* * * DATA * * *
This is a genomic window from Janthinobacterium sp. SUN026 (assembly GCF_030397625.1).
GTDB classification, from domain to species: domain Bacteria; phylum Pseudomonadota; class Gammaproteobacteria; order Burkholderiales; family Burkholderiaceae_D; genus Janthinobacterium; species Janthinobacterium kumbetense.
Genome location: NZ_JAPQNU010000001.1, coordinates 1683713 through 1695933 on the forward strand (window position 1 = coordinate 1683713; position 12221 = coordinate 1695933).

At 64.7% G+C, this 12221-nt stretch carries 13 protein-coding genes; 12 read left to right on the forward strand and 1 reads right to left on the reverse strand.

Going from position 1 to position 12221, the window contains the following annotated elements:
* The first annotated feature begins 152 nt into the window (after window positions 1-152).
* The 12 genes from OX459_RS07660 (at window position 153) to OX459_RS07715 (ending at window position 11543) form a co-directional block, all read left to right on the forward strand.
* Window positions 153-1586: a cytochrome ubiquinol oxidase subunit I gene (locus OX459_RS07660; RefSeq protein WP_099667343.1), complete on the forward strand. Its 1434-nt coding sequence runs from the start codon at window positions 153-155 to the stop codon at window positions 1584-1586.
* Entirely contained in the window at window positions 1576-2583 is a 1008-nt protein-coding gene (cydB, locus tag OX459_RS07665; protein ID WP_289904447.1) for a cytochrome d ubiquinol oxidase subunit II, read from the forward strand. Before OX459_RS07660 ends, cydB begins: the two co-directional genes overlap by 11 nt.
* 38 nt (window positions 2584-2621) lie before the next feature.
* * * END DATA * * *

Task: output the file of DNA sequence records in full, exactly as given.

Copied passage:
This is a genomic window from Janthinobacterium sp. SUN026 (assembly GCF_030397625.1).
GTDB classification, from domain to species: domain Bacteria; phylum Pseudomonadota; class Gammaproteobacteria; order Burkholderiales; family Burkholderiaceae_D; genus Janthinobacterium; species Janthinobacterium kumbetense.
Genome location: NZ_JAPQNU010000001.1, coordinates 1683713 through 1695933 on the forward strand (window position 1 = coordinate 1683713; position 12221 = coordinate 1695933).

At 64.7% G+C, this 12221-nt stretch carries 13 protein-coding genes; 12 read left to right on the forward strand and 1 reads right to left on the reverse strand.

Going from position 1 to position 12221, the window contains the following annotated elements:
* The first annotated feature begins 152 nt into the window (after window positions 1-152).
* The 12 genes from OX459_RS07660 (at window position 153) to OX459_RS07715 (ending at window position 11543) form a co-directional block, all read left to right on the forward strand.
* Window positions 153-1586: a cytochrome ubiquinol oxidase subunit I gene (locus OX459_RS07660; RefSeq protein WP_099667343.1), complete on the forward strand. Its 1434-nt coding sequence runs from the start codon at window positions 153-155 to the stop codon at window positions 1584-1586.
* Entirely contained in the window at window positions 1576-2583 is a 1008-nt protein-coding gene (cydB, locus tag OX459_RS07665; protein ID WP_289904447.1) for a cytochrome d ubiquinol oxidase subunit II, read from the forward strand. Before OX459_RS07660 ends, cydB begins: the two co-directional genes overlap by 11 nt.
* 38 nt (window positions 2584-2621) lie before the next feature.